Yesterday, our wonderful folks from the heating and air company we use sent a guy to come take care of the wintertime maintenance. I had received a heads up call from the company that he would be arriving in about an hour, could I go home and let him in?
I got home and he arrived shortly thereafter. We introduced ourselves to each other and I walked him to the crawlspace around the side of the house. He said something I didn’t catch the first time and I asked him to repeat it.
He said, “You still live next to the tin shack.” He was referencing our next-door-neighbor’s house, which, I’ll give it to him, does appear to be rather tinnish and shackish.
Again, I asked him to repeat himself. What did he mean? It was like we had been interrupted in a conversation we had never had.
I nodded my head, not sure what else to say. I unlocked the door and flipped on the light.
“They don’t even have gas,” he noted.
“Okay,” I said. As in, nice observation, but I don’t know what to do with that statement. “We don’t talk to them very often, but they seem nice.” I was defending my neighbors, as if they had asked me to. What was up with this guy? I thought it was pretty rude of him to say these things, not even 4 feet from their house – which they are in all the time as they never leave.
I went inside and made lunch for myself. I spent the time thinking about the weird conversation. Why would this random dude talk about how I still live next to the tin shack and mention that they don’t even have gas. What’s up with that?
Then I got to thinking. Maybe he’d been to our house before to do the maintenance. No biggie. But I’d never met him.
He knocked on the door a little while later to change the filter in the attic.
“Oh, I forgot you had a corgi!” he said, as he knelt down to shower Hunter with affection.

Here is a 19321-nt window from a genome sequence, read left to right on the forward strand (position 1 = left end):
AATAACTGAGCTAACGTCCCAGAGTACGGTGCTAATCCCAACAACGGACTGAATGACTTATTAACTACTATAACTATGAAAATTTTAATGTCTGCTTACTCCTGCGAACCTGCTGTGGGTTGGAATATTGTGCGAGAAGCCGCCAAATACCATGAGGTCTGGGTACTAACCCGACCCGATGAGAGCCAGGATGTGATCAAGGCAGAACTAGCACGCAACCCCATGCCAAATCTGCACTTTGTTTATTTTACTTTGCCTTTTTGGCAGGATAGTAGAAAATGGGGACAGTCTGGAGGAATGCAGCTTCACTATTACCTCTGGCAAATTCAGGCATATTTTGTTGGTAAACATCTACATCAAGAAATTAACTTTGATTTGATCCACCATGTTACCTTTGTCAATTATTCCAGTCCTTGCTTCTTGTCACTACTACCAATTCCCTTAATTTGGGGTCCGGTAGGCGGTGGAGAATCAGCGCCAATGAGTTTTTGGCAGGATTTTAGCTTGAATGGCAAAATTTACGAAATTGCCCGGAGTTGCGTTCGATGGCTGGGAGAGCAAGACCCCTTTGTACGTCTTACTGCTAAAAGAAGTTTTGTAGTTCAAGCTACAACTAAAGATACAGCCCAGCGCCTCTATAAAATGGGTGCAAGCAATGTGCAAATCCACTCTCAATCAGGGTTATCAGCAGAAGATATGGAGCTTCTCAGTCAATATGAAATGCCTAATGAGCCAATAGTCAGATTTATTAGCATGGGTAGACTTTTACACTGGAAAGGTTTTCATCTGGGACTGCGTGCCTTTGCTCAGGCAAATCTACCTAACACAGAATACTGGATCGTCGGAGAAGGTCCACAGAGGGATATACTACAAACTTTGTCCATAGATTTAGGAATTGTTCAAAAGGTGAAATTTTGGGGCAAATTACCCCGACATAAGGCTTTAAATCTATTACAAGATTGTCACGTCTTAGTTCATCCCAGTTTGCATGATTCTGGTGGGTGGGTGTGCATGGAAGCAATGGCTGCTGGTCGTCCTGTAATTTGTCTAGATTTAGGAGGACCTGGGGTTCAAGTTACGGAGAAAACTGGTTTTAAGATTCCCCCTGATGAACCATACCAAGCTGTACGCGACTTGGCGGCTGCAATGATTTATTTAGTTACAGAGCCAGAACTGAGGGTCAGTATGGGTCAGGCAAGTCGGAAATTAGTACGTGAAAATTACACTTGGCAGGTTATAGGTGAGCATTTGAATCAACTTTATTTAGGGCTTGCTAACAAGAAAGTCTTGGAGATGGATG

I cut to the chase: “Was my husband here the last time you came by?”
“No, it’s always been your mother-in-law.”
Ah-HA. So he was at least aware that he’d never met me before! Phew.
We went upstairs so I could show him where the access to the attic was. The Already Knowing All About Me ensued.
“I was so sorry to hear about your mother-in-law’s corgi passing away.” He was talking about Midnight, Josef’s family’s corgi. That was well over a year ago, maybe even two years ago.
“Uh huh,” I agreed. I mean, what else could I say?
“And your attic is a lot easier to get into than your mother-in-law’s”
I know this guy had good intentions, and that he clearly takes in interest in the clients of the company. But it was a little creepy how he assumed familiarity with me. I think I felt a little bit like a celebrity does, maybe not a major celebrity, but all the same, because I bet complete strangers demonstrate familiarity with them all the time. “Oh, I love dogs, too!” “I remember when you were in that car accident.” Etc. I bet that’s weird!
I would have felt better if, initially, he had simply said, “Hey, I’m _____, and I’ve worked on your house before and your mother-in-law’s house.” That’s all it would have taken. Everything just seemed out of context otherwise! Not a big deal, but I wanted to write about it because it was an odd feeling to experience this scenario. I probably haven’t experienced it in a long time – not since I was a child, if I think about the last time someone I didn’t know seemed to know stuff about me.
Yeah, I am fine with not being famous!